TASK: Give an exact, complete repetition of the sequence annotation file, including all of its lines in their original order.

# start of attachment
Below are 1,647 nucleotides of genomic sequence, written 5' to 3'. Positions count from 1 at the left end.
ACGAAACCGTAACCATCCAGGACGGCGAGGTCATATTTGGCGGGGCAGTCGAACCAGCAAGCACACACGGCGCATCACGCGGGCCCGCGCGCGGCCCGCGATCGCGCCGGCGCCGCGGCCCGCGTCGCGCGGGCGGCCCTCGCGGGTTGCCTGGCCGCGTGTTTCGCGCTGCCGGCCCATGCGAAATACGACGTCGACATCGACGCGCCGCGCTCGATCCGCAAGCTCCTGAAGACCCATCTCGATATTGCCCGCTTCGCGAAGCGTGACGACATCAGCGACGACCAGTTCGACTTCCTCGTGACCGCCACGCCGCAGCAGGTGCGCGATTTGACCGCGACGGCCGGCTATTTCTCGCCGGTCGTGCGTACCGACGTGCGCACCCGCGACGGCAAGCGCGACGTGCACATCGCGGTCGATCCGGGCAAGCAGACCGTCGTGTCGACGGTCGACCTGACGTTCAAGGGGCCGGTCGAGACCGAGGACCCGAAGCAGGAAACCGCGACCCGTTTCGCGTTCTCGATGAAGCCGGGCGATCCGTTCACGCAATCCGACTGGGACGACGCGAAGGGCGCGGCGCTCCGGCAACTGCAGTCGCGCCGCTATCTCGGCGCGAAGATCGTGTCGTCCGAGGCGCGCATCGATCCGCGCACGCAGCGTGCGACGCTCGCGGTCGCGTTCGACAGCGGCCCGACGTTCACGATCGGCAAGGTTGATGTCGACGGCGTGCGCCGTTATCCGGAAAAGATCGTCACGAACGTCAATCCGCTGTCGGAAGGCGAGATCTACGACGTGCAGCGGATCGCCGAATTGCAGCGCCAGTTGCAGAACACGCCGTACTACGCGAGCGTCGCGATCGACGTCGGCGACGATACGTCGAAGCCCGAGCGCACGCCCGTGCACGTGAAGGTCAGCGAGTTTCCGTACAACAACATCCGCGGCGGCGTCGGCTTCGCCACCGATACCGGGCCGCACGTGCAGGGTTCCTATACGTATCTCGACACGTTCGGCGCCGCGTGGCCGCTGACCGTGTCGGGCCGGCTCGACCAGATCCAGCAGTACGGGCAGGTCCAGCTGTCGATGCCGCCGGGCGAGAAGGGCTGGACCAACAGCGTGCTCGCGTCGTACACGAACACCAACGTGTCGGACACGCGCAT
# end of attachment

Below are 1,647 nucleotides of genomic sequence, written 5' to 3'. Positions count from 1 at the left end.
ACGAAACCGTAACCATCCAGGACGGCGAGGTCATATTTGGCGGGGCAGTCGAACCAGCAAGCACACACGGCGCATCACGCGGGCCCGCGCGCGGCCCGCGATCGCGCCGGCGCCGCGGCCCGCGTCGCGCGGGCGGCCCTCGCGGGTTGCCTGGCCGCGTGTTTCGCGCTGCCGGCCCATGCGAAATACGACGTCGACATCGACGCGCCGCGCTCGATCCGCAAGCTCCTGAAGACCCATCTCGATATTGCCCGCTTCGCGAAGCGTGACGACATCAGCGACGACCAGTTCGACTTCCTCGTGACCGCCACGCCGCAGCAGGTGCGCGATTTGACCGCGACGGCCGGCTATTTCTCGCCGGTCGTGCGTACCGACGTGCGCACCCGCGACGGCAAGCGCGACGTGCACATCGCGGTCGATCCGGGCAAGCAGACCGTCGTGTCGACGGTCGACCTGACGTTCAAGGGGCCGGTCGAGACCGAGGACCCGAAGCAGGAAACCGCGACCCGTTTCGCGTTCTCGATGAAGCCGGGCGATCCGTTCACGCAATCCGACTGGGACGACGCGAAGGGCGCGGCGCTCCGGCAACTGCAGTCGCGCCGCTATCTCGGCGCGAAGATCGTGTCGTCCGAGGCGCGCATCGATCCGCGCACGCAGCGTGCGACGCTCGCGGTCGCGTTCGACAGCGGCCCGACGTTCACGATCGGCAAGGTTGATGTCGACGGCGTGCGCCGTTATCCGGAAAAGATCGTCACGAACGTCAATCCGCTGTCGGAAGGCGAGATCTACGACGTGCAGCGGATCGCCGAATTGCAGCGCCAGTTGCAGAACACGCCGTACTACGCGAGCGTCGCGATCGACGTCGGCGACGATACGTCGAAGCCCGAGCGCACGCCCGTGCACGTGAAGGTCAGCGAGTTTCCGTACAACAACATCCGCGGCGGCGTCGGCTTCGCCACCGATACCGGGCCGCACGTGCAGGGTTCCTATACGTATCTCGACACGTTCGGCGCCGCGTGGCCGCTGACCGTGTCGGGCCGGCTCGACCAGATCCAGCAGTACGGGCAGGTCCAGCTGTCGATGCCGCCGGGCGAGAAGGGCTGGACCAACAGCGTGCTCGCGTCGTACACGAACACCAACGTGTCGGACACGCGCAT